Monday, May 2, 2016

It was a Hail of a Storm

Yesterday, we had a fantastic thunderstorm. It was here and gone in 5 minutes, but it left a large amount of hail and flooding behind.

If you've never been to our house, it's hard to appreciate the flooding. Our driveway, to the right is flooded. Water is pouring over the driveway because it's not fitting in the storm drain. This is the first time in 9 years of flash floods that's happened. Our trees to the left were swamp land. In the background, you can see the aftermath of the storm, the 'steam' coming off the wet ground. Again, this happened in approximately 5 minutes.

In hail storms, our deck always collects a lot of it. It just pours off the roof onto the deck. This time was exciting because it was pouring off the roof, and blowing from the other direction.

All dogs like to eat ice, right?

Have you ever really looked at hail? It's quite beautiful when it's not causing damage. It looks like geodes. Gary brought these in for me to see. If you watch the video below, you can hear him explaining to Dominic how hail is formed. In this picture, you can see the multiple layers representing the many times those ice crystals were thrown back up into the clouds.

And then there was Bear. She loved the hail. When she was younger, she was terrified of thunder, but seems to have gotten over that fear completely, for which I'm thankful. We have a lot of thunder storms here. Perhaps that's why she's gotten over it. Who knows. Anyway, she loved snow, and seems to think hail is pretty fantastic.

Sunday, May 1, 2016

On Forgiveness

When I was 13, I became a peace loving hippy. That's what Gary calls me, a hippy.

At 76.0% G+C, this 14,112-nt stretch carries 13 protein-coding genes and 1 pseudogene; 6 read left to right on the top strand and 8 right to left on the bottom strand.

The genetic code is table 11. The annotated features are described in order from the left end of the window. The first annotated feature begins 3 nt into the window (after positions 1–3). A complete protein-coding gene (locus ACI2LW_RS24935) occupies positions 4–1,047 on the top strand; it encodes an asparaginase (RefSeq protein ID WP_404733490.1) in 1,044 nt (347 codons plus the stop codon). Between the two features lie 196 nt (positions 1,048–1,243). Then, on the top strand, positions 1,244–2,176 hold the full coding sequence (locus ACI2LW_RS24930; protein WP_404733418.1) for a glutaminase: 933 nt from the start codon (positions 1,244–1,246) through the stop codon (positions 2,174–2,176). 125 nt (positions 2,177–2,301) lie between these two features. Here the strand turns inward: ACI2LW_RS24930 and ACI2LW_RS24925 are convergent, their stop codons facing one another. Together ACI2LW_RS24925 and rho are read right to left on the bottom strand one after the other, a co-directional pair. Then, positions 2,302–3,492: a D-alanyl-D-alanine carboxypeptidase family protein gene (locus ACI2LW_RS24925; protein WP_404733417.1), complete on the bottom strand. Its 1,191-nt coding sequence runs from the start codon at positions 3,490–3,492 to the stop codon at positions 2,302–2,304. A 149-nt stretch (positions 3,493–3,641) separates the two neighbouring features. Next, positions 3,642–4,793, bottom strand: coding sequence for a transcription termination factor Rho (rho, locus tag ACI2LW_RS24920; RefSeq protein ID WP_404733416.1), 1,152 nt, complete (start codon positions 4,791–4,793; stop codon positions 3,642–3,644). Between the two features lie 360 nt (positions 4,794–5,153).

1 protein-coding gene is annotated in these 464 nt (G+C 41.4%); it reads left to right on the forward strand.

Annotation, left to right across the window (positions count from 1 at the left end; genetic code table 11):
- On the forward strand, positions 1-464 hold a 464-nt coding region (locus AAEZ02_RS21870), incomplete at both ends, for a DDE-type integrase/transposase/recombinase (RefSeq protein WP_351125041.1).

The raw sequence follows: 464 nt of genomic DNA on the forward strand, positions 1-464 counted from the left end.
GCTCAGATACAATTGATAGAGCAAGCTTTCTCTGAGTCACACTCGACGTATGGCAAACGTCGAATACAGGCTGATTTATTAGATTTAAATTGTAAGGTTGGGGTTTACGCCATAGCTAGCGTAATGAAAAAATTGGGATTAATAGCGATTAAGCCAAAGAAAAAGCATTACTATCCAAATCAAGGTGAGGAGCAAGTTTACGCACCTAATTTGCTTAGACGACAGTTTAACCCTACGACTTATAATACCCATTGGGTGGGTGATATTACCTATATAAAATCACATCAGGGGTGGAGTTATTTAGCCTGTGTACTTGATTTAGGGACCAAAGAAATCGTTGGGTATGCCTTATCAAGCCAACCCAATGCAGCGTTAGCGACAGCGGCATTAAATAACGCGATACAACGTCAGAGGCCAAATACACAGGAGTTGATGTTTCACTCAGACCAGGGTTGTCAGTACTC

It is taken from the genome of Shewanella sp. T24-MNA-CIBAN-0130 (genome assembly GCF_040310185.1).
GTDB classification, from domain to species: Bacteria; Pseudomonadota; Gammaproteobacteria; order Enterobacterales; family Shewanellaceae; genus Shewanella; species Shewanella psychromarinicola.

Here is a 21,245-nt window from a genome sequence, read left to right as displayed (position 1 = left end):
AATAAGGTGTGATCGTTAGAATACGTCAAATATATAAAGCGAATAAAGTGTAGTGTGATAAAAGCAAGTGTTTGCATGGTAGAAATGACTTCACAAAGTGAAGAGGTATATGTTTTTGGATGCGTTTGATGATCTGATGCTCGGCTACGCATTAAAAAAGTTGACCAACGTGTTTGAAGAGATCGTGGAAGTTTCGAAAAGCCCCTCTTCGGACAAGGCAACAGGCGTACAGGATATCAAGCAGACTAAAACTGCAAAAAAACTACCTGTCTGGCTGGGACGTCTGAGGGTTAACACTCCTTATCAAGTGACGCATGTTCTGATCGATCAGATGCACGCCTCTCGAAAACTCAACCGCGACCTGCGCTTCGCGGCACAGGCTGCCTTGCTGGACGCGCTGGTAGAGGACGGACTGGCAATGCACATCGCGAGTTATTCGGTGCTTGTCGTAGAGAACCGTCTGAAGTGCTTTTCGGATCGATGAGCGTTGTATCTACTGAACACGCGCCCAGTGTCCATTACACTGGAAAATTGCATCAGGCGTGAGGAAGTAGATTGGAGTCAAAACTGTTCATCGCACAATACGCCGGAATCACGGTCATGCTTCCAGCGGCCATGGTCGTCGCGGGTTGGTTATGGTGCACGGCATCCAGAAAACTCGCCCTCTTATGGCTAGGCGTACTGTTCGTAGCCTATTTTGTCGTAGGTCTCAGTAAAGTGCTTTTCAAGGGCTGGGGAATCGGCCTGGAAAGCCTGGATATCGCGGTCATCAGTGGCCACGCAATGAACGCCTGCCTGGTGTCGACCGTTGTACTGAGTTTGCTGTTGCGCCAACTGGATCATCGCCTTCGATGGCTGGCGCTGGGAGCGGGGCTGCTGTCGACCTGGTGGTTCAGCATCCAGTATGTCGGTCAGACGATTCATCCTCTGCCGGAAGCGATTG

But, in 1999, my older brother drowned less than a year after getting out of prison. The pain and grief was immediate and inconceivable. In 2000, we moved back to Oklahoma, and that pain and grief expanded as I realized that the church I had grown up in was making it impossible for me to re-integrate into my family.

Then, 9/11 happened. That grief and pain exploded into anger and fear. And for eight years, I rode a wave of grief, anger, and fear. During that time, I had my remaining three grandparents die, my father died, and a year after him, a beloved uncle died.

We moved to Kentucky, and my best friend, the love of my life, began to travel. He was gone as much as he was home. And during his first deployment after moving here, he was gone over the month of April. The April that was at the end of a line of Aprils in which close family members had died. My emotions took over, and subconsciously, I wrote him off as dead. When he came home, I was already in the depths of grief. I didn't know how to turn that around. Of course I was thrilled that he was home, but I hated him at the same time. And that, that hatred for the man that I loved more than life itself, that broke apart the shell of grief, pain, anger, and fear that I'd been living inside for ten long years. It allowed the light that had always been present, but buried deep beneath the darkness to shine through once more.

It truly was a breaking. I had to work hard to stitch together the pieces of my soul. I had to reach deep inside myself and find that light and let it shine again. And then, after all that work to repair myself, to remember who I am and what I believe, I had to forgive myself. That may well have been the hardest part of all.

A friend recently asked the question, "What would you tell your 21 year old self?" She got many answers, most of them about dreaming and believing in yourself. At 21, I was one of the biggest dreamers I've ever met. If I could tell my 21 year old self one thing, it would be, "Don't let fear and grief change you. Hold on to yourself. And, if all else fails, forgive yourself in the end."


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